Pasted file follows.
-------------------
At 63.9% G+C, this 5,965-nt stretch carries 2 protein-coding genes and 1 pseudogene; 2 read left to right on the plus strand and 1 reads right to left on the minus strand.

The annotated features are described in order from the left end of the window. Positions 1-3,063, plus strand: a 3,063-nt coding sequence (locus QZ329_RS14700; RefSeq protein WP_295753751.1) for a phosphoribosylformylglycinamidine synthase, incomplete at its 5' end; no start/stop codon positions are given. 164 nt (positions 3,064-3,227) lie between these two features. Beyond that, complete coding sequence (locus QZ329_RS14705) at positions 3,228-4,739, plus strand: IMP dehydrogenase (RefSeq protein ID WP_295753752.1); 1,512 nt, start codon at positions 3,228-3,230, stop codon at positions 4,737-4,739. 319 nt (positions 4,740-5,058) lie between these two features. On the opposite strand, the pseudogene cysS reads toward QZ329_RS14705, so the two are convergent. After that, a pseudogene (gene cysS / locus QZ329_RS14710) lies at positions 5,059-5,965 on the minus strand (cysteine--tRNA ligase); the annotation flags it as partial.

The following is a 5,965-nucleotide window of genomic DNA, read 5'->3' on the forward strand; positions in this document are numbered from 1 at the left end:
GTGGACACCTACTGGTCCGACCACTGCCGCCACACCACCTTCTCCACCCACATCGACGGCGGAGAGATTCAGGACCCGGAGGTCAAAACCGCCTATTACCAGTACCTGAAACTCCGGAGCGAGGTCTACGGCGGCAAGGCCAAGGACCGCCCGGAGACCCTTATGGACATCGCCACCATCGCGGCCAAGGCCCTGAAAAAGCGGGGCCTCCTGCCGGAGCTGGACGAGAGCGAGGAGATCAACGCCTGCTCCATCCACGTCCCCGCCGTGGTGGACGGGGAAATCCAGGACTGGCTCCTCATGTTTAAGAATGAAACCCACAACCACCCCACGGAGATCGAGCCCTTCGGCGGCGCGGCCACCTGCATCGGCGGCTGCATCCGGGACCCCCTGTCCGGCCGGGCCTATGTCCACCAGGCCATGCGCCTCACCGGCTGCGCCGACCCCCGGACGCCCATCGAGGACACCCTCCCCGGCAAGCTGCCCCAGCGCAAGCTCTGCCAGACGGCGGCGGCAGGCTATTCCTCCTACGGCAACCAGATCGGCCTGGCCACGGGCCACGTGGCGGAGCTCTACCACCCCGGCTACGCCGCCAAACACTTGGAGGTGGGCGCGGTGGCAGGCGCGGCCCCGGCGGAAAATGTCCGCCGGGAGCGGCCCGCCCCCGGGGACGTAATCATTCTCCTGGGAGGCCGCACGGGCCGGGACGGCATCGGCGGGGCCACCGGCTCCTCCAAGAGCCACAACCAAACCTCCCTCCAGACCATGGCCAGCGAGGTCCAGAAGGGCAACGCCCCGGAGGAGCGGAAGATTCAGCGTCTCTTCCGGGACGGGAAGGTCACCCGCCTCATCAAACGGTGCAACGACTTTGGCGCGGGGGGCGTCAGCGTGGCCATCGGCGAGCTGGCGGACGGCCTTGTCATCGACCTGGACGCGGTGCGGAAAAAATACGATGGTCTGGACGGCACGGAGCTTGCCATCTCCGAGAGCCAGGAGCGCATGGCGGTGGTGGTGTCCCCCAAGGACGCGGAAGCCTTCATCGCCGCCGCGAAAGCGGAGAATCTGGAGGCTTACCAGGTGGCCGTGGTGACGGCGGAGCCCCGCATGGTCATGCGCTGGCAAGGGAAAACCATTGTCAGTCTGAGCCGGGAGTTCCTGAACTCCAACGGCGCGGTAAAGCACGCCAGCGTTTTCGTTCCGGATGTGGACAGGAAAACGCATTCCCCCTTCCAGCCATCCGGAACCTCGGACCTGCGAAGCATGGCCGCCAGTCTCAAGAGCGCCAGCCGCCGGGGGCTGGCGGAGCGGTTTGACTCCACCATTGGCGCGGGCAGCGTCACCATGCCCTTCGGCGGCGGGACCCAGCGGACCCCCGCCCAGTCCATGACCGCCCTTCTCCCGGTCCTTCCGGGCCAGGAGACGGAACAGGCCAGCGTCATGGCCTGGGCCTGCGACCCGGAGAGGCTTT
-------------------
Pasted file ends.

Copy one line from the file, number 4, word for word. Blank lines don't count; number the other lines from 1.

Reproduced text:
GTGGACACCTACTGGTCCGACCACTGCCGCCACACCACCTTCTCCACCCACATCGACGGCGGAGAGATTCAGGACCCGGAGGTCAAAACCGCCTATTACCAGTACCTGAAACTCCGGAGCGAGGTCTACGGCGGCAAGGCCAAGGACCGCCCGGAGACCCTTATGGACATCGCCACCATCGCGGCCAAGGCCCTGAAAAAGCGGGGCCTCCTGCCGGAGCTGGACGAGAGCGAGGAGATCAACGCCTGCTCCATCCACGTCCCCGCCGTGGTGGACGGGGAAATCCAGGACTGGCTCCTCATGTTTAAGAATGAAACCCACAACCACCCCACGGAGATCGAGCCCTTCGGCGGCGCGGCCACCTGCATCGGCGGCTGCATCCGGGACCCCCTGTCCGGCCGGGCCTATGTCCACCAGGCCATGCGCCTCACCGGCTGCGCCGACCCCCGGACGCCCATCGAGGACACCCTCCCCGGCAAGCTGCCCCAGCGCAAGCTCTGCCAGACGGCGGCGGCAGGCTATTCCTCCTACGGCAACCAGATCGGCCTGGCCACGGGCCACGTGGCGGAGCTCTACCACCCCGGCTACGCCGCCAAACACTTGGAGGTGGGCGCGGTGGCAGGCGCGGCCCCGGCGGAAAATGTCCGCCGGGAGCGGCCCGCCCCCGGGGACGTAATCATTCTCCTGGGAGGCCGCACGGGCCGGGACGGCATCGGCGGGGCCACCGGCTCCTCCAAGAGCCACAACCAAACCTCCCTCCAGACCATGGCCAGCGAGGTCCAGAAGGGCAACGCCCCGGAGGAGCGGAAGATTCAGCGTCTCTTCCGGGACGGGAAGGTCACCCGCCTCATCAAACGGTGCAACGACTTTGGCGCGGGGGGCGTCAGCGTGGCCATCGGCGAGCTGGCGGACGGCCTTGTCATCGACCTGGACGCGGTGCGGAAAAAATACGATGGTCTGGACGGCACGGAGCTTGCCATCTCCGAGAGCCAGGAGCGCATGGCGGTGGTGGTGTCCCCCAAGGACGCGGAAGCCTTCATCGCCGCCGCGAAAGCGGAGAATCTGGAGGCTTACCAGGTGGCCGTGGTGACGGCGGAGCCCCGCATGGTCATGCGCTGGCAAGGGAAAACCATTGTCAGTCTGAGCCGGGAGTTCCTGAACTCCAACGGCGCGGTAAAGCACGCCAGCGTTTTCGTTCCGGATGTGGACAGGAAAACGCATTCCCCCTTCCAGCCATCCGGAACCTCGGACCTGCGAAGCATGGCCGCCAGTCTCAAGAGCGCCAGCCGCCGGGGGCTGGCGGAGCGGTTTGACTCCACCATTGGCGCGGGCAGCGTCACCATGCCCTTCGGCGGCGGGACCCAGCGGACCCCCGCCCAGTCCATGACCGCCCTTCTCCCGGTCCTTCCGGGCCAGGAGACGGAACAGGCCAGCGTCATGGCCTGGGCCTGCGACCCGGAGAGGCTTT